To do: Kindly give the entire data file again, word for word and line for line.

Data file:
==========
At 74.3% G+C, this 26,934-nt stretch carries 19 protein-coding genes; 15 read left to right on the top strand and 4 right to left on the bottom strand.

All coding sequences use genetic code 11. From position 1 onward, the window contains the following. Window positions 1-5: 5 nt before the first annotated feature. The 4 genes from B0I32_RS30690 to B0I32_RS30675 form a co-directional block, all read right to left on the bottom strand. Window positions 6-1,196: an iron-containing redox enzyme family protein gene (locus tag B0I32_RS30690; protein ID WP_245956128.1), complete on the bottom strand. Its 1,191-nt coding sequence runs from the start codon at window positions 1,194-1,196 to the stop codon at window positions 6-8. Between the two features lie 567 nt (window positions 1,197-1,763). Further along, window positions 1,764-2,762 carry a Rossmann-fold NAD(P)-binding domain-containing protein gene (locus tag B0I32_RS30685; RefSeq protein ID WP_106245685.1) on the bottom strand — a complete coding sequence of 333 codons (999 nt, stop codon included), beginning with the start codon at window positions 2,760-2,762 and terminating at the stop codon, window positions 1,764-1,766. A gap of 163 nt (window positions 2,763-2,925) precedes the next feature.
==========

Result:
At 74.3% G+C, this 26,934-nt stretch carries 19 protein-coding genes; 15 read left to right on the top strand and 4 right to left on the bottom strand.

All coding sequences use genetic code 11. From position 1 onward, the window contains the following. Window positions 1-5: 5 nt before the first annotated feature. The 4 genes from B0I32_RS30690 to B0I32_RS30675 form a co-directional block, all read right to left on the bottom strand. Window positions 6-1,196: an iron-containing redox enzyme family protein gene (locus tag B0I32_RS30690; protein ID WP_245956128.1), complete on the bottom strand. Its 1,191-nt coding sequence runs from the start codon at window positions 1,194-1,196 to the stop codon at window positions 6-8. Between the two features lie 567 nt (window positions 1,197-1,763). Further along, window positions 1,764-2,762 carry a Rossmann-fold NAD(P)-binding domain-containing protein gene (locus tag B0I32_RS30685; RefSeq protein ID WP_106245685.1) on the bottom strand — a complete coding sequence of 333 codons (999 nt, stop codon included), beginning with the start codon at window positions 2,760-2,762 and terminating at the stop codon, window positions 1,764-1,766. A gap of 163 nt (window positions 2,763-2,925) precedes the next feature.